Today at the Consumer Electronics Show (CES) NVIDIA is scheduled to announce GeForce 3D Vision. Using wireless glasses, an IR emitter and driver software, the technology adds a 3D effect to games running on displays that can deliver a 120 Hz refresh rate. The effective refresh rate is basically halved as each eye receives a refresh rate of 60Hz, which is the minimum refresh rate that is usually needed to deliver flicker-free viewing.
NVIDIA GeForce 3D Vision
One such display is Samsung's SyncMaster 2233R, which has a 22-inch wide LCD screen and native resolution of 1680x1050. Samsung provided a loaner so we could experience the technology hands-on. NVIDIA also demonstrated GeForce 3D Vision this past summer at NVISION 08.
Samsung SyncMaster 2233RZ
Other supported displays include Viewsonic's FuHzion VX2265wm along with a variety of Mitsubishi DLP HDTVs and the Depth HD 3D projector from LightSpeed Design.
The install CD contained ForceWare driver version 180.41 and stereoscopic 3D software. NVIDIA has been developing stereoscopic 3D drivers for a while now and the platform has matured. This was my first attempt at 3D stereoscopic gaming and the installation menus were top-notch. The install included connecting the IR emitter (via USB), detecting the presence of a 3D-ready display and hardware and vision tests.
Main Install Menu
The final step of the install consisted of a verification using the wireless glasses. The wireless glasses easily fit over my prescription glasses, which is a feature that was accounted for in the product design. After focusing on the image below for a few seconds, the marked section appeared in the foreground while the rest of the image appeared in the background.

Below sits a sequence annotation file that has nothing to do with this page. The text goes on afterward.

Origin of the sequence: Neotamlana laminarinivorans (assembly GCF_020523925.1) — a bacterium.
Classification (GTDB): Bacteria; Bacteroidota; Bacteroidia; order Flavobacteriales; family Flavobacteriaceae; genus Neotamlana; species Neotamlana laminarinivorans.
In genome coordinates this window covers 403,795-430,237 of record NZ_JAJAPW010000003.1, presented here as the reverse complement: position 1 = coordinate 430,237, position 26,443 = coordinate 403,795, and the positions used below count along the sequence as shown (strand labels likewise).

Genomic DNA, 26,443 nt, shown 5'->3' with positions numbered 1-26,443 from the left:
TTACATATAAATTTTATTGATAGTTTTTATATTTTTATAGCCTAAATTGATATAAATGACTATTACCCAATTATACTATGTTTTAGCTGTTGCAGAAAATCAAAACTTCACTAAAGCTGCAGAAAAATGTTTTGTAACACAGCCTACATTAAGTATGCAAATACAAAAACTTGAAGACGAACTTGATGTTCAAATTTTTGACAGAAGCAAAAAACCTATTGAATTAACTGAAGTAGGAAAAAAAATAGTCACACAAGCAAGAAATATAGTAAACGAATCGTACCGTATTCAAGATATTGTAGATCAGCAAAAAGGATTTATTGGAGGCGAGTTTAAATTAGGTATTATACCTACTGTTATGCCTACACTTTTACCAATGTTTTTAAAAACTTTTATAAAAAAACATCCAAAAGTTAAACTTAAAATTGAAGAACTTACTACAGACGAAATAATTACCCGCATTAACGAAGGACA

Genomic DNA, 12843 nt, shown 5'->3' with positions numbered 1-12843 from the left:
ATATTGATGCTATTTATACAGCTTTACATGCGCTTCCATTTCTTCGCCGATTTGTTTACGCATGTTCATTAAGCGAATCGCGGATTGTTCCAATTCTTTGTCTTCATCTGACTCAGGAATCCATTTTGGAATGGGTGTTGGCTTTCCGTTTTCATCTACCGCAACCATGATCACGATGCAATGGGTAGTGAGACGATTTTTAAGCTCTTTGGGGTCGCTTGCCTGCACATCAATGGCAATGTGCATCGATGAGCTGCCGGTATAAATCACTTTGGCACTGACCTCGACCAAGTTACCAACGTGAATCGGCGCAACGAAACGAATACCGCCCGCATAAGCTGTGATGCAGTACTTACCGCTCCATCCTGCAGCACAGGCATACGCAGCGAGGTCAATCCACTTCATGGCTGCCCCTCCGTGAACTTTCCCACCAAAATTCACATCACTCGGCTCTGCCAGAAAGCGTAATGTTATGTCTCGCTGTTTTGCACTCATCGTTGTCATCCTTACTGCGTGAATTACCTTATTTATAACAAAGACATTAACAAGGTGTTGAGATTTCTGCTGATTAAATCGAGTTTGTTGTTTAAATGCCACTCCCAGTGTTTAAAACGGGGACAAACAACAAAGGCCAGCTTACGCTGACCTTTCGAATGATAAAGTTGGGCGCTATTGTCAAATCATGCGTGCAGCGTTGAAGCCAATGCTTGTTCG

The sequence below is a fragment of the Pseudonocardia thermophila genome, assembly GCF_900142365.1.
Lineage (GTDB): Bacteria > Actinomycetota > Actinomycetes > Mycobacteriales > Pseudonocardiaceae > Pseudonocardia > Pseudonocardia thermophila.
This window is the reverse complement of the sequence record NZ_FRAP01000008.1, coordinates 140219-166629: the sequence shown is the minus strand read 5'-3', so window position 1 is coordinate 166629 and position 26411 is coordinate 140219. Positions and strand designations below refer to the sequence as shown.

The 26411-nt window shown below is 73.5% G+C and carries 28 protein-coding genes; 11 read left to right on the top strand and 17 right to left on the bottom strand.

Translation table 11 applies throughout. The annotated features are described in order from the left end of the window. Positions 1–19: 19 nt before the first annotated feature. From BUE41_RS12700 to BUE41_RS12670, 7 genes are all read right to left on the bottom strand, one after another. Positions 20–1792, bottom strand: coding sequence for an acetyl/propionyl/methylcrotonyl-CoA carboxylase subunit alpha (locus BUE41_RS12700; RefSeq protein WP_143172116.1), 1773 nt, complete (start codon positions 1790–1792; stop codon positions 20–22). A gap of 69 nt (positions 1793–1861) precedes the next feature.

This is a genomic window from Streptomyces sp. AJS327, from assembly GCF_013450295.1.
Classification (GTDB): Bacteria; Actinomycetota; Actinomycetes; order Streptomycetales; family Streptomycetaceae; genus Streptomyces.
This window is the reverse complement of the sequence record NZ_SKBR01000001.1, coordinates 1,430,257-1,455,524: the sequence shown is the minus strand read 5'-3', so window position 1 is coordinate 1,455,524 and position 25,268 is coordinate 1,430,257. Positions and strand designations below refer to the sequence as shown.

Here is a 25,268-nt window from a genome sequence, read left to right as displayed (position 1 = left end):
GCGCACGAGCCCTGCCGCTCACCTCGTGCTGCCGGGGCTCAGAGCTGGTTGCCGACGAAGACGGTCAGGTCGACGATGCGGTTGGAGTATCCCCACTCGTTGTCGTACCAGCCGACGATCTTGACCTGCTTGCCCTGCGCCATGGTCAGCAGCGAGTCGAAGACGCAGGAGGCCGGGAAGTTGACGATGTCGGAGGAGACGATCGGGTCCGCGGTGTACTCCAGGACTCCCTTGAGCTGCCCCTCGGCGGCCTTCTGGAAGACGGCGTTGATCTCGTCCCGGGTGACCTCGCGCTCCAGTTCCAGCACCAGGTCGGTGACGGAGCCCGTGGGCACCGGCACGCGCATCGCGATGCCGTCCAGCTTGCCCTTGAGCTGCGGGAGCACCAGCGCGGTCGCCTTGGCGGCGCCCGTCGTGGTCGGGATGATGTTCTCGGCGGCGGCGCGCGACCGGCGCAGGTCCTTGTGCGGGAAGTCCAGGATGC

Depth can also be fine-tuned as the IR emitter holds a built-in adjustment wheel.
Depth Control Wheel
After installing the display drivers and software, the control panel will have a Stereoscopic 3D section. This section contains a configuration, game compatibility and test applets.
Game compatibility is based on a profile system, which is similar to the profile system used by NVIDIA's Scalable Link Interface (SLI). NVIDIA has researched the optimal stereo settings for over 350 games and applications and made them a default within the driver. Compatibility settings consist of excellent, good, fair and not recommended. Over half of the games listed have excellent compatibility.
Game Compatibility Applet
GeForce 3D Vision has a unique built-in driver feature that adds a new crosshair at the correct depth. Early testing revealed that gamers could not properly aim at objects because the crosshair appears as two separate images for both eye views. For some, this rendered the game unplayable and severely hindered the gaming experience for others.
Wireless 3D Glasses
We tested GeForce 3D Vision at the resolution of 1680x1050 with a handful of games that included Far Cry 2, Half-Life 2, Oblivion and S.T.A.L.K.E.R. The only issue was with Far Cry 2 as the frame rate dropped into the single digits making the game unplayable. The remaining games definitely had a 3D effect and were able to easily maintain a frame rate of 60 fps on a Core i7 940 and GeForce GTX 280 in SLI. Note that this technology is only available for the 32-bit and 64-bit versions of Windows Vista.
For additional information on 3D technology, check out David Woods' excellent article entitled 3D Imagery.